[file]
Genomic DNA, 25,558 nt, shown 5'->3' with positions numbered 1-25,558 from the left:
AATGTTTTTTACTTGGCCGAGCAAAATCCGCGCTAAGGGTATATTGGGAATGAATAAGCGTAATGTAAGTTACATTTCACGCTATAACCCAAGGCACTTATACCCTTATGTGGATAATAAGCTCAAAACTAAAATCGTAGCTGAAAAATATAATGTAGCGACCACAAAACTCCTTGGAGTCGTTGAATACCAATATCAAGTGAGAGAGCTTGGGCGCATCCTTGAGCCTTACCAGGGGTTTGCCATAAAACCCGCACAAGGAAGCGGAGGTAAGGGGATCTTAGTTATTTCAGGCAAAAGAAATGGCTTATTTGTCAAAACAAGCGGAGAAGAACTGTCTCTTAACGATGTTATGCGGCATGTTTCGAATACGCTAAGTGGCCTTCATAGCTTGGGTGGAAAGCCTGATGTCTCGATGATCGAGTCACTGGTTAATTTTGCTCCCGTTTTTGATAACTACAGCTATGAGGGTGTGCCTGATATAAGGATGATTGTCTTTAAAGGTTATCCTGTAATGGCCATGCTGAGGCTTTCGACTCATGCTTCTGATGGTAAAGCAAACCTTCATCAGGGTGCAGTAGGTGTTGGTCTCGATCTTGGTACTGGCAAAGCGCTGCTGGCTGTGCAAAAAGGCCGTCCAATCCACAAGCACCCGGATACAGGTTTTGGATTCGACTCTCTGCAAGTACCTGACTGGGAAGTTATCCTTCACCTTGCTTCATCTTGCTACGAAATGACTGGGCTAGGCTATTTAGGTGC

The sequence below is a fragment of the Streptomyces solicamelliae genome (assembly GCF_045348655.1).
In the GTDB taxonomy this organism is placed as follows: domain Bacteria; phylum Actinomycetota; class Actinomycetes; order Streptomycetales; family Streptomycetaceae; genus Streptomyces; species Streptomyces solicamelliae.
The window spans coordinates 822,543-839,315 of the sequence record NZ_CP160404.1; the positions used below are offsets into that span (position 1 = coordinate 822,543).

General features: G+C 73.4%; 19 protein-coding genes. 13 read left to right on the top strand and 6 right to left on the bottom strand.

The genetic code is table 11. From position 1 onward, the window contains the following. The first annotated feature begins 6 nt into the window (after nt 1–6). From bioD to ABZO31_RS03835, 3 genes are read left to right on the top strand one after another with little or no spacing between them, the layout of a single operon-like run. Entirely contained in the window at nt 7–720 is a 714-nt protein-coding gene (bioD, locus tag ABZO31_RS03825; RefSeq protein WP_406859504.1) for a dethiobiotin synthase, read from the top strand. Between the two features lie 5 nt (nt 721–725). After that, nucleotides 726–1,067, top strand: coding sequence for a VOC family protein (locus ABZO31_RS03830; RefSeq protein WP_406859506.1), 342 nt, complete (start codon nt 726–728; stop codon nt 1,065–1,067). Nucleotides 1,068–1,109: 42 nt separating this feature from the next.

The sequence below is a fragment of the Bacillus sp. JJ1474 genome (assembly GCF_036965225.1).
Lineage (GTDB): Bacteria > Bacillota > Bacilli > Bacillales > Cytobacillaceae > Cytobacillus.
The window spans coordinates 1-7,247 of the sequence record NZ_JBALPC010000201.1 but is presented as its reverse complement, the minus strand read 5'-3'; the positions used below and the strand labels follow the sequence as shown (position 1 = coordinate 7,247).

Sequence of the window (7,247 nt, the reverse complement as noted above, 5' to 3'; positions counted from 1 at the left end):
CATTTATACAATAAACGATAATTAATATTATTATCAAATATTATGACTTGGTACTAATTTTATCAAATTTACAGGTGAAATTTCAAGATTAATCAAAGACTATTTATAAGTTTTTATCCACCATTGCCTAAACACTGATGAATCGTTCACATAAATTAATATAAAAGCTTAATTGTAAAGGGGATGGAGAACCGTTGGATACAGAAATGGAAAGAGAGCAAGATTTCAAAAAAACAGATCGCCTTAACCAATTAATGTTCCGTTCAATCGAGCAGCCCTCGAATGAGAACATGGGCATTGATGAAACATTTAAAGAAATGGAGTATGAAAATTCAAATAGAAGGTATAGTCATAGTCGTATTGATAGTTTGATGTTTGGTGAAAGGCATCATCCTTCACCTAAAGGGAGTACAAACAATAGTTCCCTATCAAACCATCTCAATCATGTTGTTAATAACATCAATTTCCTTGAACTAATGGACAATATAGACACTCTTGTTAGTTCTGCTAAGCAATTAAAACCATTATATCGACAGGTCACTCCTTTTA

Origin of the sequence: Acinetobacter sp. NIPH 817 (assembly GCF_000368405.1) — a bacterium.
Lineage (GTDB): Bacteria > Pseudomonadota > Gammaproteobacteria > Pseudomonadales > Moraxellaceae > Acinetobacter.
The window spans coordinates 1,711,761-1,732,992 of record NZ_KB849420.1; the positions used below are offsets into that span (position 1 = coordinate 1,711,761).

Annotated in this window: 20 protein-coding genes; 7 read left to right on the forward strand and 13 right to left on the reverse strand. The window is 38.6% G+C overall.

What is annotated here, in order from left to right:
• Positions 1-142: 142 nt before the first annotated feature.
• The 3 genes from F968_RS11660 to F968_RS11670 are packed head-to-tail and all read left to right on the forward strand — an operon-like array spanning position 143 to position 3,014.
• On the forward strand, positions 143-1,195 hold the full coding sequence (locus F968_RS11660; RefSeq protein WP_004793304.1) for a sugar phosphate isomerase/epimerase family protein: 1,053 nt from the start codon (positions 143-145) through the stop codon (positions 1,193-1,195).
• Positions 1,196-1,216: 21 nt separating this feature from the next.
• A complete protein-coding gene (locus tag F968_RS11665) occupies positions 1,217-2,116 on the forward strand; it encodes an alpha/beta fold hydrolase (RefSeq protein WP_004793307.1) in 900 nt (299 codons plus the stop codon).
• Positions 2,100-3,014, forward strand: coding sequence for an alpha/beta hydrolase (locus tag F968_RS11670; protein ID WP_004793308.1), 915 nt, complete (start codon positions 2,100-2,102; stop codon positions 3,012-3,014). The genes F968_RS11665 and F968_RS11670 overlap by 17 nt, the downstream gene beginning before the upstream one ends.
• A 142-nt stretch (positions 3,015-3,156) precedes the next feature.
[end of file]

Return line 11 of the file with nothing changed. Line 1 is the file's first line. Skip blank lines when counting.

Sequence of the window (7,247 nt, the reverse complement as noted above, 5' to 3'; positions counted from 1 at the left end):